Press Release February 14, 2001
NATIONAL BASEBALL HALL OF FAME AND MUSEUM SELECTS RESEARCH TEAM
TO COMPLETE AFRICAN-AMERICAN BASEBALL HISTORY STUDY
(COOPERSTOWN, NY) The National Baseball Hall of Fame and Museum
today announced that it has selected "The Negro Leagues Researchers/Authors
Group" research team, led by Dr. Lawrence Hogan of Union County College (NJ), Richard
Clark of Ypsilanti, Michigan, and Larry Lester of Kansas City, Missouri, to conduct a
comprehensive study on the history of African Americans in Baseball, from 1860-1960.
Hogan, Clark and Lester will lead an extremely diverse group of authors, researchers and
historians in this first-of-its-kind academic study. The study, which will allow the
Museum to expand the scope and depth of its knowledge and historical collection on
Baseball and American culture, is being funded by a grant from Major League Baseball.
"The documentary record of the African-American contribution to our National
Pastime is incomplete and this endeavor will go a long way toward filling those
gaps," said Hall of Fame President Dale Petroskey. "This is an extremely
important research project, allowing us to further our mission as an educational
institution, and we could not be happier with the selection of Dr. Hogan, Dick Clark and
Larry Lester and their team."
"We are excited," Hogan noted, "by the possibilities this project offers
to document and tell an important and for too long neglected baseball story,
as well as a chapter in our nation's history that reaches far beyond the playing field of
Negro Leagues baseball. Each of us involved in this project has been researching, writing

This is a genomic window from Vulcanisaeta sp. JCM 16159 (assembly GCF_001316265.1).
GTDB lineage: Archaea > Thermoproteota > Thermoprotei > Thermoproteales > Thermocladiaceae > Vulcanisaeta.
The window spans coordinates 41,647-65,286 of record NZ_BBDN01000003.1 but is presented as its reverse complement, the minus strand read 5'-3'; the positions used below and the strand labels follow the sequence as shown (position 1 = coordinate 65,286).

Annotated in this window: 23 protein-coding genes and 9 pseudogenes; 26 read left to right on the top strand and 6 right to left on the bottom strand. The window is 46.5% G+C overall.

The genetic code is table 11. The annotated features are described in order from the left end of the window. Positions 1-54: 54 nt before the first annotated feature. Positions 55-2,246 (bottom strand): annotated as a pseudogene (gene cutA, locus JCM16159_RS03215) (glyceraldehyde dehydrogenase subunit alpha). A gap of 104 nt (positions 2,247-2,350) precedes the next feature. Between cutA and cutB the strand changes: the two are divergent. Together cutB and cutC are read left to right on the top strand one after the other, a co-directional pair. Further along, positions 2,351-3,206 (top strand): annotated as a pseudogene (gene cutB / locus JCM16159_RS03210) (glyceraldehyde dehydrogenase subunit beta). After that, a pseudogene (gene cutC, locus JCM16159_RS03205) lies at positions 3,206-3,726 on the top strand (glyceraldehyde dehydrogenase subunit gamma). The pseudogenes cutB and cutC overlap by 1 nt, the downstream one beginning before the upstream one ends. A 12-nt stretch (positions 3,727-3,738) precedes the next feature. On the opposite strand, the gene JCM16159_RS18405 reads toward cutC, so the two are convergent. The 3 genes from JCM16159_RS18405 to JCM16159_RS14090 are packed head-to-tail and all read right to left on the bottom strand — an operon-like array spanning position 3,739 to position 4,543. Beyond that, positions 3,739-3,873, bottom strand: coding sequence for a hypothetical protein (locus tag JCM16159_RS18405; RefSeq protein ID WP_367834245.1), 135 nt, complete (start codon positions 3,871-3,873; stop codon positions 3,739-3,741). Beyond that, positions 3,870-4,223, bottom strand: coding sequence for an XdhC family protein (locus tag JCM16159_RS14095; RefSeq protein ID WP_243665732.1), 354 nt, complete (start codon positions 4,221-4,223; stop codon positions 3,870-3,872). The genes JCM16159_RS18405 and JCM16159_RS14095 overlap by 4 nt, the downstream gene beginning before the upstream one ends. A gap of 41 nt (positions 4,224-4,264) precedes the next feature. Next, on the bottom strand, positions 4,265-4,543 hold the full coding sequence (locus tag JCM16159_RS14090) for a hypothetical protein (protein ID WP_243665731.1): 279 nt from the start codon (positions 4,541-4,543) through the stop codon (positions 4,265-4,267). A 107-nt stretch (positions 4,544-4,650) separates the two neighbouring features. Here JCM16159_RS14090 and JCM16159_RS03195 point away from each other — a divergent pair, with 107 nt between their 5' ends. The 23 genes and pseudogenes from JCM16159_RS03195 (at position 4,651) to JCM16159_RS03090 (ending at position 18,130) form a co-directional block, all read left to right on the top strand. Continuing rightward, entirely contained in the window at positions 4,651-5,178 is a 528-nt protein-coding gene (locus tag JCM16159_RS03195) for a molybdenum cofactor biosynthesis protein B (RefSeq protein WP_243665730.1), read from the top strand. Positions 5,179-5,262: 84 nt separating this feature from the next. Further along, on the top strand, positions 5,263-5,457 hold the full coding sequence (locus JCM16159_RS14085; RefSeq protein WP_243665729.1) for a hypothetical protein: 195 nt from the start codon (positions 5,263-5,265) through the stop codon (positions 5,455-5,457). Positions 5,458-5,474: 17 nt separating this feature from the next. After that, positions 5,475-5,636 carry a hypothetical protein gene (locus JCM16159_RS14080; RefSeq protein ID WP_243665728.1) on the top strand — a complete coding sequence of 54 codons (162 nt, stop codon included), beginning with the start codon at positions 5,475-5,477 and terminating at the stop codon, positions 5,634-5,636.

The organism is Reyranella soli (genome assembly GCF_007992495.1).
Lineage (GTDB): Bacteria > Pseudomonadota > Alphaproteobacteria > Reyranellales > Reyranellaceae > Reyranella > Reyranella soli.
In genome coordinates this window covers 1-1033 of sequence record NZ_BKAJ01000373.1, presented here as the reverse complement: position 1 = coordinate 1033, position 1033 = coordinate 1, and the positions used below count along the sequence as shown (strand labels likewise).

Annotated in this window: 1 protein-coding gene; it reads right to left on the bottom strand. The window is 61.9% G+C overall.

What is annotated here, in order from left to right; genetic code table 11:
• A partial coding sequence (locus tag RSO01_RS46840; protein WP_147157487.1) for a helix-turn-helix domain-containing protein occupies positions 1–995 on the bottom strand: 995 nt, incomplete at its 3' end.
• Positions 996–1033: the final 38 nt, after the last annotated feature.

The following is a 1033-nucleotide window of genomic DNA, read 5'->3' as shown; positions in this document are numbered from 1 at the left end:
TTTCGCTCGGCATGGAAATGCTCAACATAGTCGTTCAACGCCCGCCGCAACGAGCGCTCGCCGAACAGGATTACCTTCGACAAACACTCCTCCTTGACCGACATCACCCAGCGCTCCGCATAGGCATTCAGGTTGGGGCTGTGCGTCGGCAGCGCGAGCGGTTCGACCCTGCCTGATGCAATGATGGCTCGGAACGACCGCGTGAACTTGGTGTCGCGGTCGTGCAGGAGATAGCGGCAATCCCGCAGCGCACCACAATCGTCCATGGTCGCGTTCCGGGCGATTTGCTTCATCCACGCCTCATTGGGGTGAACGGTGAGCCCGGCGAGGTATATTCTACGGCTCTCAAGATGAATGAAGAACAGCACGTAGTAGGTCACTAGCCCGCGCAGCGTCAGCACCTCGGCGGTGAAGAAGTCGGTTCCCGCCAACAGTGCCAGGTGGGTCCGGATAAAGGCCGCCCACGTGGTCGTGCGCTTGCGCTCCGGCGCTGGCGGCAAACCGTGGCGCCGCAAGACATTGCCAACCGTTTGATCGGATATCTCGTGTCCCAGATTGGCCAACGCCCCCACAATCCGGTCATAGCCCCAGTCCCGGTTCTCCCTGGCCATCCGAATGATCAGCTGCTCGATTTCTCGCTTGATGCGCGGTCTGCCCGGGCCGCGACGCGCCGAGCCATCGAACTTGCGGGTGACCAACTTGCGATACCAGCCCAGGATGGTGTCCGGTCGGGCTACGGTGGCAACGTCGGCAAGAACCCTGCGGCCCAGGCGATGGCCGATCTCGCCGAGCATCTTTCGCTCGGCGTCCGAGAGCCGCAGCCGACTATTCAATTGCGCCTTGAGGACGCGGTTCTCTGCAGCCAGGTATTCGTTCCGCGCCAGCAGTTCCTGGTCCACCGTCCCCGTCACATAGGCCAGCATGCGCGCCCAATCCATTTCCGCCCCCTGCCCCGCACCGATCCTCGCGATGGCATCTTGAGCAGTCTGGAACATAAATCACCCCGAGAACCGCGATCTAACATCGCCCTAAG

about, studying, and speaking about the topic for many years. The members of our team are
very grateful for the opportunity that the Hall of Fame and Major League Baseball has
presented to us to bring an important chapter in American history, one that has
become an important part of our personal and professional lives, into the mainstream of
Hogan is a senior professor of history at Union County College. He has served as
visiting professor of American Studies at the University of Notre Dame and is presently
associated with a major exhibit project on the history of the African-American athlete
with the Scholar Athlete Hall of Fame and the Institute for International Sport, located
at the University of Rhode Island. Dr. Hogan has authored a major book on the history of
the African-American press, has numerous scholarly and popular articles to his credit, and
has produced two documentaries, including with film director Thomas C. Guy Jr., the highly
regarded "Before You Can Say Jackie Robinson: Black Baseball in America in the Era of
the Color Line." His touring exhibit on the history of black baseball has been
displayed at a variety of locations across the nation, and he has served as guest curator
for numerous exhibits on the history of black baseball.
Richard Clark, along with Larry Lester, is co-chairman of the Society for American